More than merely “honoring” our parents, and getting along with those we have to, God through His Spirit empowers us “to love our neighbors as ourselves, to be patient, peace-loving, gentle, merciful, and friendly toward them” (HC Q&A 107).

More than merely not stealing from others, God is making us “to protect [our neighbors] from harm as much as we can, and to do good even to our enemies” (HC Q&A 107).

More than merely not breaking our marriage covenants, God is compelling us to “live decent and chaste lives, within or outside of the holy state of marriage” (HC Q&A 108), because “We are temples of the Holy Spirit, body and soul, and God wants both to be kept clean and holy” (HC Q&A 109).

More than merely not killing or even hating others, Christ’s resurrection life frees us and motivates us to “Do whatever [we] can for [our] neighbor’s good,” and to “work faithfully so that [we] may share with those in need” (HC Q&A 111).

More than merely not lying, or speaking poorly of others, God’s Spirit is working in us, bringing us to “love the truth, speak it candidly, and openly acknowledge it,” and to “do what [we] can to guard and advance [our] neighbor’s good name” (HC Q&A 112).

More than merely not envying others’ possessions or relationships, the Spirit has given us new hearts that “take pleasure in whatever is right” (HC Q&A 113), so that our desires become tuned to God’s desires.

Christ’s Spirit brings us to obey, not out of fear, but out of love.

Yes, truly, God’s Holy Spirit alive in us is at work to bring us to full obedience, not in order that we might earn our salvation for ourselves, but so that we might embrace the fullness of new life that we have received in Christ Jesus, and walk in God’s ways for His honor and glory. We obey not out of fear, but out of love.

Brothers and sisters, let us continue this new-life journey together, keeping in step with the Spirit who has written God’s Law on our regenerated hearts (Ezekiel 36:24-28, Jeremiah 31:33-34), and is even now making our lives “a small beginning of this obedience” (HC Q&A 114). And knowing the greatness of our need for Him, let us come again to receive the grace of our Lord Jesus Christ, broken and poured out for us, remembering always that this forgiveness and righteousness is never our own doing, but always God working His will in us. And let this holy feast nourish your spirits to persevere in the newness of life that is ours in Christ Jesus, and “Fan into flame the gift of God, which is in you…for God gave us a Spirit not of fear but of power and love and self-control” (2 Timothy 1:6-7). Amen!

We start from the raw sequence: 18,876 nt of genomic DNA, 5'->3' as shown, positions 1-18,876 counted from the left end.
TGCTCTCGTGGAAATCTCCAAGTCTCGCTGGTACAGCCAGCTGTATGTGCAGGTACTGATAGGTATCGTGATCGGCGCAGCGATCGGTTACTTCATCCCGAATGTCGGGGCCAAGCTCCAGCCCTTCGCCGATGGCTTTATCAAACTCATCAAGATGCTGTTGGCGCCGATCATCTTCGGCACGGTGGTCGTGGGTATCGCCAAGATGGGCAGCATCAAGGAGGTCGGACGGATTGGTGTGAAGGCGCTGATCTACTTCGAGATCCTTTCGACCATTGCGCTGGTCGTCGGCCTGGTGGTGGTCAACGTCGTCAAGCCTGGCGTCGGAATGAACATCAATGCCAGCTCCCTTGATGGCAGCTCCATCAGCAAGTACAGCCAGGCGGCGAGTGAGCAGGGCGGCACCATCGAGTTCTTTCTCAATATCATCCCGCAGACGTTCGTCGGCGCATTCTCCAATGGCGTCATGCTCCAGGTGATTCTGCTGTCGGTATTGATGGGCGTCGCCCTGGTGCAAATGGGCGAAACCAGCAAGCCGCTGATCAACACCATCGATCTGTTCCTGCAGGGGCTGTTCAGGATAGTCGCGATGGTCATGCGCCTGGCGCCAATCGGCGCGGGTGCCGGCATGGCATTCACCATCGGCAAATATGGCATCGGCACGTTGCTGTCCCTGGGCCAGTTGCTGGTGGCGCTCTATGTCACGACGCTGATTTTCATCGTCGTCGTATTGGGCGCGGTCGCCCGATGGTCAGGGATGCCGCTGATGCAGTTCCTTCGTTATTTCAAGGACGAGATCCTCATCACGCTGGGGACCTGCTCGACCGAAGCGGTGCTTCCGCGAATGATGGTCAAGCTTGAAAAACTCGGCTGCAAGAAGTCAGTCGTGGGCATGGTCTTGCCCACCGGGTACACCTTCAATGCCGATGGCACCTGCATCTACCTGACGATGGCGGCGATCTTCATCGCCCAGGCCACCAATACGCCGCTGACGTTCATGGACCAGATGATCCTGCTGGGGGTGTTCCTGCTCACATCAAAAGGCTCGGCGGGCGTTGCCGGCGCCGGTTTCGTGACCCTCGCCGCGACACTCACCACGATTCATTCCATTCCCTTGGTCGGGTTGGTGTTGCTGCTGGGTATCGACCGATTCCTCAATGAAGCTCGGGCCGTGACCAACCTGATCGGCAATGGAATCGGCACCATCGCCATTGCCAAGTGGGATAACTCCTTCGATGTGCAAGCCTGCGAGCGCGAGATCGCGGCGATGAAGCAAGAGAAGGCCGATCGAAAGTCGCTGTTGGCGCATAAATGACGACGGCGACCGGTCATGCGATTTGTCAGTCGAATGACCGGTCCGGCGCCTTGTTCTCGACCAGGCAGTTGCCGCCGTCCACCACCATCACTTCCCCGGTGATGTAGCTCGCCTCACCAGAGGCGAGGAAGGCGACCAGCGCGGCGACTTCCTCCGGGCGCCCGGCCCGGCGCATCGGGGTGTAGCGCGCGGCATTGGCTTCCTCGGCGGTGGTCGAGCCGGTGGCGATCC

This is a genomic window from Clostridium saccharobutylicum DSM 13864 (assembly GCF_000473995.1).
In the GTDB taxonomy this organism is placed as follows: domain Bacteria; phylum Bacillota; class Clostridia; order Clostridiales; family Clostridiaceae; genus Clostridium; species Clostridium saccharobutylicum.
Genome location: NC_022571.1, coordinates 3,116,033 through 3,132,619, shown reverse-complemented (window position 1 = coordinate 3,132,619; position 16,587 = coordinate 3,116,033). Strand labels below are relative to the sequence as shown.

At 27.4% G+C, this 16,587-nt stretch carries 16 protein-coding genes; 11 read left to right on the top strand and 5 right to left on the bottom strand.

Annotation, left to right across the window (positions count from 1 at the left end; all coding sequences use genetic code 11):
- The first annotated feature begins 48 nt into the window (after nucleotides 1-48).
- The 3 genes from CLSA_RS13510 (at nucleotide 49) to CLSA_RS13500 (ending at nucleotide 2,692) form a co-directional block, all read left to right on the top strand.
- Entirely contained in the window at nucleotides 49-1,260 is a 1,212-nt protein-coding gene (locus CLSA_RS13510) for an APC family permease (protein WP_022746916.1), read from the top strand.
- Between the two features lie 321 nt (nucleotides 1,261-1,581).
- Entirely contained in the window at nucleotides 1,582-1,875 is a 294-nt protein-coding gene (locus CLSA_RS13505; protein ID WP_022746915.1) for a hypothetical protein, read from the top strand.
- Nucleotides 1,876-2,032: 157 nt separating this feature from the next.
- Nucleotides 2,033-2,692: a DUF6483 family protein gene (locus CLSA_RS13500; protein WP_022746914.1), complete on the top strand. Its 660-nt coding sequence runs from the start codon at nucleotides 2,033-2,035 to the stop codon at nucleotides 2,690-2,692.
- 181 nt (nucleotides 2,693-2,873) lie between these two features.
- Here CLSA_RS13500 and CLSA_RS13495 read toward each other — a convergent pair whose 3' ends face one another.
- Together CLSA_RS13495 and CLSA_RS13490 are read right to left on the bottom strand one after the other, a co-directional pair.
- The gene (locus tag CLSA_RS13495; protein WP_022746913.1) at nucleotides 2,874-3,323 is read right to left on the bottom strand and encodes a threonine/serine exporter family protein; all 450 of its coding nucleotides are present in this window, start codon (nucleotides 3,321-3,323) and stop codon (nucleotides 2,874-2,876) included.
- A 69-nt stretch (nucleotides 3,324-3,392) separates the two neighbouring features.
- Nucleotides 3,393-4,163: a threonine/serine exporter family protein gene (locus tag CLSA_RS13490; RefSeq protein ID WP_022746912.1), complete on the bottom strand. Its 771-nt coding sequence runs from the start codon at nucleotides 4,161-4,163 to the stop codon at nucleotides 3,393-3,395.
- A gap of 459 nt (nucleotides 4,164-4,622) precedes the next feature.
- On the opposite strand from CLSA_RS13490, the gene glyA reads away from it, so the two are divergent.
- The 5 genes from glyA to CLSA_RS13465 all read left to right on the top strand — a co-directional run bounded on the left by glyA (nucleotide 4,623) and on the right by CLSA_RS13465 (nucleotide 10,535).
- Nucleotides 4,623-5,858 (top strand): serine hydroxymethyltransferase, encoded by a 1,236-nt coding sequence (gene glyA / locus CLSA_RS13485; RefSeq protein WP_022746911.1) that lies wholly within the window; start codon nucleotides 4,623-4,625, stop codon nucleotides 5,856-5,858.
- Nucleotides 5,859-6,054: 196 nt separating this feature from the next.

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“Renewing the Covenant” – Ezra

This morning is the fourth and last Sunday of Advent, and we’re wrapping up our sermon series “A Priest Forever,” looking at Old Testament priests and how they point forward to Jesus Christ, our High Priest. This morning we consider Ezra, one of the last great priests before Jesus Christ’s arrival.

The books of Ezra and Nehemiah might not be too familiar to you. They’re separate books in our Bibles, but in the Hebrew Bible they are placed together. Ezra-Nehemiah tells the story of Israel’s restoration. After the appointed time in exile, God stirred the spirits of the Persian kings Cyrus, Darius, and Artaxerxes, to give His people favor with these kings, and He did it through men like Daniel, and women like Esther. These kings allowed the Jews to return, to rebuild the city walls and the temple. As they left, God also stirred the spirits of their Babylonian neighbors, and they gave the Jews gifts of gold and silver to use in the restoration. As God’s people arrived at Jerusalem, they began to rebuild their faith first, celebrating the religious festivals again. The priests who came with them started to offer sacrifices again to restore the people’s covenant relationship with God. They rebuilt the temple together, and dedicated it with worship and sacrifice and celebration. But they needed someone to organize and lead these spiritual reforms:

[Read Nehemiah 7:5-10, 9:1-38, 10:28-29]

The Law of God

Ezra is lifted up to us as a man who loved God’s Law. He desired to study it and to obey it, and to teach others to also study it and obey it. And God’s people are in a spiritual state where they are ready and eager to be led by such a man. Ezra and the other priests are asked by the people to regularly stand in public spaces throughout Jerusalem and spend half the day or more reading from God’s Law, the Hebrew “TORAH,” the first five books of our Bible. Now, if I stood reading the first five books of the Bible, and told everyone to come, you might show up, and you would maybe stay through Genesis and Exodus, but as soon as I got to Leviticus, you’d all go home. But God’s people are so eager to hear again what God requires of them that they all come out and stand listening for hours at a time. and they are so cut to the heart by what is read to them that they spend weeks lamenting their sins, wearing rough clothing made from sackcloth and putting ashes on their heads to physically remind them of their spiritual misery.